Jay and I watched a very interesting movie over the weekend. Sicko – anybody heard of it? I’m sure no other health wonk blogs have ever reviewed it, so I guess the Colorado Health Insurance Insider will start things off…
Critics of the movie have attacked the editing style that Moore uses, saying that he takes bits and pieces of emails and conversations from here and there and puts them together to show the point that he wants to make. I have no doubt that this is true, just as reality tv editors pick and choose what clips they will play and in what order. Creative editing is done to make movies and tv shows more interesting. They need to keep the audience entertained in order to keep them watching. Obviously Sicko is not a 60 minutes-style documentary. It has Michael Moore’s own bias added throughout the film, which should come as no surprise to anyone who has seen his other movies. He absolutely has an agenda, and uses his creative film-making process to further the causes he believes in.
In the case of Sicko, Moore set out to highlight the flaws in the US health care system and health insurance industry. To argue that our systems do not have major flaws would be difficult at this point. There are lots of different ideas floating around about how to fix the myriad of problems, but the vast majority of the ones that get public attention are those proposed by high-paid insiders in the health insurance and pharmaceutical industries, the AMA, and lawmakers who receive huge financial contributions from those industries. I have little time or patience for “reform ideas” that are proposed by people who stand to reap huge gains should their suggested “reforms” be put in place.
So let’s look at Michael Moore. He’s not a part of the health care industry. He’s not a lawmaker. He’s not in the health insurance business. His business is film-making. True, he’s a film-maker with a very left-leaning bias, but he can make movies about pretty much anything. Whether the US continues with its current self-destructive, for-profit health care system or adopts a non-profit universal health care system, Moore’s livelihood will not be affected. He will most likely have found another subject to research and film by then. So while he does have an obvious agenda in the movie, it’s hard to find a financial motivation for his beliefs. He gets paid when people watch the movie (except people like Jay and me who waited on hold for six months to get it from the library for free). Whether the system actually changes will have no effect on his bottom line. CEOs of hospitals, health insurance carriers and pharmaceutical companies can’t really say the same thing. So Moore’s opinion is worth considering, if for the sole reason that it would actually seem to be less personally biased than the opinions of most of the big players in the current health care system.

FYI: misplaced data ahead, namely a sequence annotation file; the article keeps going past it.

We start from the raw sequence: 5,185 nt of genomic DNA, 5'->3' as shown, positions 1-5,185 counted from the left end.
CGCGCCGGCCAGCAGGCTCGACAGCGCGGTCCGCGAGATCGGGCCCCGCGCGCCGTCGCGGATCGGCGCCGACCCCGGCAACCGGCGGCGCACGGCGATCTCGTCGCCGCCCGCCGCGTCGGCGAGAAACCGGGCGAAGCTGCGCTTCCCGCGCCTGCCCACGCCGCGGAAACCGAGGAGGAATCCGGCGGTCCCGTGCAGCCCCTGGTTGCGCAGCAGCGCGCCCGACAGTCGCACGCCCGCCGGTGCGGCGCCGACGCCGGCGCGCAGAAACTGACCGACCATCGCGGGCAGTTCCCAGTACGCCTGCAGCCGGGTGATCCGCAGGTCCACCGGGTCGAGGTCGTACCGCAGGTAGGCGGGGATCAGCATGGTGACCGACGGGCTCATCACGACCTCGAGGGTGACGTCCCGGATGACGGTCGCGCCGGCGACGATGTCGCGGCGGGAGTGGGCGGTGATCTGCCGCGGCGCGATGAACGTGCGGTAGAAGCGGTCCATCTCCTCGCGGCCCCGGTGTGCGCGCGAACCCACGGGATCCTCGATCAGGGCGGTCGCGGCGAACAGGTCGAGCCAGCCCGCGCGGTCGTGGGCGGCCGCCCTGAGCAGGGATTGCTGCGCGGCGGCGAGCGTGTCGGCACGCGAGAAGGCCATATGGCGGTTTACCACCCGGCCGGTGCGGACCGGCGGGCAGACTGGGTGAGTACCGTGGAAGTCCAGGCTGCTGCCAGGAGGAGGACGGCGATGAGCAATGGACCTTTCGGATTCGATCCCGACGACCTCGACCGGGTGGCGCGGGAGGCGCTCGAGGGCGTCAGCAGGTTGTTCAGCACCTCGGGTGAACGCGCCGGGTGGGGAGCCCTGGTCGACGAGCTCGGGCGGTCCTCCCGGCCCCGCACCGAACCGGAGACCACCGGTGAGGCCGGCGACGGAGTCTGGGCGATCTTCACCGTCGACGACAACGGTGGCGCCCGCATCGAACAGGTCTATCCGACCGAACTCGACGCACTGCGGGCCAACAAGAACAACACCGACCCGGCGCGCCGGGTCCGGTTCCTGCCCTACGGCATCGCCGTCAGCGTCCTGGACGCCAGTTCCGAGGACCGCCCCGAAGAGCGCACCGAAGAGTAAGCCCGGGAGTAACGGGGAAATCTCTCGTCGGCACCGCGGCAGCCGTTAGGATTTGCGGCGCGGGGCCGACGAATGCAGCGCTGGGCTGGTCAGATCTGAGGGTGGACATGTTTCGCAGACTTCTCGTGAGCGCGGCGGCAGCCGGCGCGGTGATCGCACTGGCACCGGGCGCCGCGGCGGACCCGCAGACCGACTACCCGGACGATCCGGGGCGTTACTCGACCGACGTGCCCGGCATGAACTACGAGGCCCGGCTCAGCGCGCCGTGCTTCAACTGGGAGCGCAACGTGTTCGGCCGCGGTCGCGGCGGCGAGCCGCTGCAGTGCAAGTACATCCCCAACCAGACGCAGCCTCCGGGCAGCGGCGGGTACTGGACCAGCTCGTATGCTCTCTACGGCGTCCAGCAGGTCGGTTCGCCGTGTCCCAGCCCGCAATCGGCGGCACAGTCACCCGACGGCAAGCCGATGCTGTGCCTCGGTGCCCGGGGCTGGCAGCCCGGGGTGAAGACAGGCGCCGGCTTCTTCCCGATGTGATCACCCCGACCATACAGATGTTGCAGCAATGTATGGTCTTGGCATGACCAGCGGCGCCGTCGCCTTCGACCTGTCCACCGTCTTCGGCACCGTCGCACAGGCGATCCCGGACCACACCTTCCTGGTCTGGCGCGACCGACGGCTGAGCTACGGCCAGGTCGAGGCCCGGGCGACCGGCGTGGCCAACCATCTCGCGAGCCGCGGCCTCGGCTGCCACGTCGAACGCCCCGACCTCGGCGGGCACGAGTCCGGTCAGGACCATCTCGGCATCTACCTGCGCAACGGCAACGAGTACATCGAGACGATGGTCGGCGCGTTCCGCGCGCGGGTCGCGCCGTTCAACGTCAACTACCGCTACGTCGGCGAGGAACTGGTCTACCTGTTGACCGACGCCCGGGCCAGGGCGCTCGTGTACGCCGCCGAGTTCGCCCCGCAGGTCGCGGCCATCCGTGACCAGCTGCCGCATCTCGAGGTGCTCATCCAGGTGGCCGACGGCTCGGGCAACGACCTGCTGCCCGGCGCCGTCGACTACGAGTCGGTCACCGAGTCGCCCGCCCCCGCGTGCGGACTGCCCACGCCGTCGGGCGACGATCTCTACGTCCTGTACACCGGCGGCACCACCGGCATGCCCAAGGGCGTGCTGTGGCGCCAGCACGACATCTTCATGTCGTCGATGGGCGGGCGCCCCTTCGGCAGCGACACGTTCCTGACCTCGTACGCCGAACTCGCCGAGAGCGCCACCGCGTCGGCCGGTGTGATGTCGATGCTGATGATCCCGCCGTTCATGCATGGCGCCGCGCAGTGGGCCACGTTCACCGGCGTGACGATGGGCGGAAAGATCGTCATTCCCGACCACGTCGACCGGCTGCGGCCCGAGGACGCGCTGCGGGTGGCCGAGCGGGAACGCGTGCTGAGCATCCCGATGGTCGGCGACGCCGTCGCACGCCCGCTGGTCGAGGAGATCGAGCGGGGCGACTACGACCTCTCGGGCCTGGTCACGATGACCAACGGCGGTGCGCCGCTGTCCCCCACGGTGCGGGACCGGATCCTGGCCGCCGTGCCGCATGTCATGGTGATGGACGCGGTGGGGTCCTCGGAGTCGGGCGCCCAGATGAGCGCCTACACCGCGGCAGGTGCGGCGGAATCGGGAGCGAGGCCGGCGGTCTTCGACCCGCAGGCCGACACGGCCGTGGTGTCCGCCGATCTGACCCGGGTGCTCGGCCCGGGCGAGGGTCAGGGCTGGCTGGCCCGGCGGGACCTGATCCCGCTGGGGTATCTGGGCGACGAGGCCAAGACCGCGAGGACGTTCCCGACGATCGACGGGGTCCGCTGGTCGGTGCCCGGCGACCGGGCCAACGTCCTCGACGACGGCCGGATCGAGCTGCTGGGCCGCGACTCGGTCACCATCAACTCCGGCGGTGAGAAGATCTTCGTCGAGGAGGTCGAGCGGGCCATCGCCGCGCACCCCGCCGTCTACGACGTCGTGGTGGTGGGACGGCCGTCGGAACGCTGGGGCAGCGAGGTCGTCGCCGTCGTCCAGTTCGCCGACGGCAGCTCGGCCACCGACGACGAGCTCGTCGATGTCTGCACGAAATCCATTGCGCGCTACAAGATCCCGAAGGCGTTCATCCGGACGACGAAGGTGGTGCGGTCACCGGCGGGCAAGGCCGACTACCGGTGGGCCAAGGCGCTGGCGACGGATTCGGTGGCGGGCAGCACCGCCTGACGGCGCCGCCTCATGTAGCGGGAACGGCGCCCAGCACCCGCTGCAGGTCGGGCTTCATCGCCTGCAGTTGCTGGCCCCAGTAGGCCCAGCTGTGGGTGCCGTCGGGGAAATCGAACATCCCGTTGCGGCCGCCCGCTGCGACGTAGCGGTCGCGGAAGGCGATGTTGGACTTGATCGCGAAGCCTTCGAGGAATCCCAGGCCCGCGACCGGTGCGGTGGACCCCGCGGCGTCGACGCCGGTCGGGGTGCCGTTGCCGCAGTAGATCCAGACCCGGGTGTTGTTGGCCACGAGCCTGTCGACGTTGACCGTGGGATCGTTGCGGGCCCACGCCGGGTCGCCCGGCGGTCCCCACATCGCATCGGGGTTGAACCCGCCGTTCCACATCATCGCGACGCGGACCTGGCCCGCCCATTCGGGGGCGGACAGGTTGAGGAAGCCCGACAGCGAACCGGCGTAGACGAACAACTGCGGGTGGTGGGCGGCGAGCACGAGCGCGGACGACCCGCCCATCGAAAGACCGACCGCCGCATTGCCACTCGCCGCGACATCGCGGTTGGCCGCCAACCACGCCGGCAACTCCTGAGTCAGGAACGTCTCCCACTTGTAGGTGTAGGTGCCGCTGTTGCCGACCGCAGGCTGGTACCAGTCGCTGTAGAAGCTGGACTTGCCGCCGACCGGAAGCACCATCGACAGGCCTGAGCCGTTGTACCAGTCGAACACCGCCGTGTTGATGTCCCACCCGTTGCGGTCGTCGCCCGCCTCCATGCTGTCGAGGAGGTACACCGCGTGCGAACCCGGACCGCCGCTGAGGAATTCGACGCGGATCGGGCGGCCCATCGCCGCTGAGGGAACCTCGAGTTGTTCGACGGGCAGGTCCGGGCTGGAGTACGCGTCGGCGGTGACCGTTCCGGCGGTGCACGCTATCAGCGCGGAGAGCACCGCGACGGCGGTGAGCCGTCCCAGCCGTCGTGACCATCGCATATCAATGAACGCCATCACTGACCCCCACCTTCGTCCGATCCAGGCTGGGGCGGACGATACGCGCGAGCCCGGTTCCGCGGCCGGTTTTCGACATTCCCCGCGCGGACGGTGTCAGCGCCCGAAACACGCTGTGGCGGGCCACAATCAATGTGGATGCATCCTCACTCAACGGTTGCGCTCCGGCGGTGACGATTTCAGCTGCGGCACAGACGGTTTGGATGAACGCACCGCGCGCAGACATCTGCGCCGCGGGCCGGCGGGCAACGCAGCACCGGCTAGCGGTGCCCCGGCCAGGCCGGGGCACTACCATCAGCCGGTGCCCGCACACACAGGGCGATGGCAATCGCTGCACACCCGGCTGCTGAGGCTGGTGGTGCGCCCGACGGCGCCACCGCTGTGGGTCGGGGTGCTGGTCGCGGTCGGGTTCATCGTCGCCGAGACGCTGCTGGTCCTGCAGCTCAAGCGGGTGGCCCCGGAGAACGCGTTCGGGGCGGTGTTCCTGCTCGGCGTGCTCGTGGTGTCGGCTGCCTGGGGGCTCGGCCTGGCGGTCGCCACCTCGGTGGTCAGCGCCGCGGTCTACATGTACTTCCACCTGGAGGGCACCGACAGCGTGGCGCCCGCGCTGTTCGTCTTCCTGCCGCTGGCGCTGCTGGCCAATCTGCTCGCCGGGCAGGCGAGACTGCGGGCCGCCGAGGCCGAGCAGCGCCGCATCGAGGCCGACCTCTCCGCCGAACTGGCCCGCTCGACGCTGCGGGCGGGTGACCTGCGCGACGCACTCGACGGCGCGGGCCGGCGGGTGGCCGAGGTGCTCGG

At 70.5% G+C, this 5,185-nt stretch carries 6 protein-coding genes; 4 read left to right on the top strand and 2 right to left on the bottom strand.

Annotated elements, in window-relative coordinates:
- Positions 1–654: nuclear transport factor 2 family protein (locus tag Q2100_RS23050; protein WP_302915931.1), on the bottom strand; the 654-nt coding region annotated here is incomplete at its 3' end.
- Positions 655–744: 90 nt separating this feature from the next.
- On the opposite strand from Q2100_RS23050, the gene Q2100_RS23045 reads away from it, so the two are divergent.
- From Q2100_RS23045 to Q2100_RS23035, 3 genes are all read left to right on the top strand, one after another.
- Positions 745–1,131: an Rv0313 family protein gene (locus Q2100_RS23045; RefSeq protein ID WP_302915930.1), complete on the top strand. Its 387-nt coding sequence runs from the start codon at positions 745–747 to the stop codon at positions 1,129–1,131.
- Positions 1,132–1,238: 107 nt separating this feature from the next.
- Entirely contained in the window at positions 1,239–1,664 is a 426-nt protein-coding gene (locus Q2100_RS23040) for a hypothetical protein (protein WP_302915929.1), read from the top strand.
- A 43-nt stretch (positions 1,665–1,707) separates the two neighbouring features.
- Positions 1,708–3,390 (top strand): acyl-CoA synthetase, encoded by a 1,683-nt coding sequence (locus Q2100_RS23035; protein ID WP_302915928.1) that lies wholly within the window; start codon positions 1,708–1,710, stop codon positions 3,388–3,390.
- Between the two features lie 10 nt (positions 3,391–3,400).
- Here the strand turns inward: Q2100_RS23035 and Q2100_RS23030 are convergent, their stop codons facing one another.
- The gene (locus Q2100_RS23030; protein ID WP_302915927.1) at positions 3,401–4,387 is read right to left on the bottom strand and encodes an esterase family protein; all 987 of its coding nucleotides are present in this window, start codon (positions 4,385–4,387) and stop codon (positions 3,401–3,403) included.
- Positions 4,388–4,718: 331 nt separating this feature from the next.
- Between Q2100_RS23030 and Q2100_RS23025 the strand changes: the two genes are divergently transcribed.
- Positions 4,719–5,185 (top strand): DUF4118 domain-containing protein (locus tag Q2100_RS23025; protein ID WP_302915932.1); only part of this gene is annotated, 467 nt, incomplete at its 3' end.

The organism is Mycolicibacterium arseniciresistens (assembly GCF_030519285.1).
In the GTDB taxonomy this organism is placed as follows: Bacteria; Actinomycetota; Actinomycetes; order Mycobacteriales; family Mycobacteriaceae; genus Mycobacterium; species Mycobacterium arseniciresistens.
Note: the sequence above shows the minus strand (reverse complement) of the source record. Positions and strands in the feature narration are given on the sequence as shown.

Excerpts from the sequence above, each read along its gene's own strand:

There are some undisputable facts presented in the movie. The US is the only industrialized western nation that does not provide universal health care to all its citizens. Our life expectancy and infant mortality rates are far from the best in the world, and yet we spend more money per capita on health care than any other country in the world. We have a health insurance system that puts nearly every citizen in a position where money is inextricably linked with health care. At our lowest times – when we are sick or injured – we have to deal not only with getting well, but also with the beaurocracies of health insurance and medical billing, and in most cases come up with payment for deductibles, copays, and coinsurance. People in other western nations do not have to do the same. They live longer than we do, more of their babies survive infancy, fewer of them die from preventable illnesses, and yet they spend less money on health care than we do.
In his portrayals of the health care systems in Canada, England, France, and Cuba, Moore may have shown a positive bias in order to make his point. But whatever way you look at it, those countries do manage to provide health care to every citizen, regardless of employment status, medical history, or financial means. What amazes me most about the health care debate is how vigorously the opponents of single-payer universal health care argue that such a system wouldn’t work. And yet we’re in the only country where it isn’t being used in one form or another.
I have to wonder about the personal motivations of the people on either side of the health care debate in the US. If we discounted the opinions of everyone who profits handsomely from the current health care system, what would we have left? How many average citizens who struggle to pay rising health insurance premiums, deductibles, and copays are really opposed to the idea of universal health care? Health care has become one of the main issues in the current political arena – it’s come a long way since the early 90s when “Hillary-Care” was widely beaten down and swept under the rug. If Moore’s movie has caused people who didn’t understand how health care works in other countries to question our own system, then I consider it a success. We can’t fight for something that we don’t understand. So I applaud Sicko for turning the spotlight on our ailing health care system and getting people to talk about it. Let’s hope that the talk turns into eventual action, and that our children will know that health care is a right, not a privilege.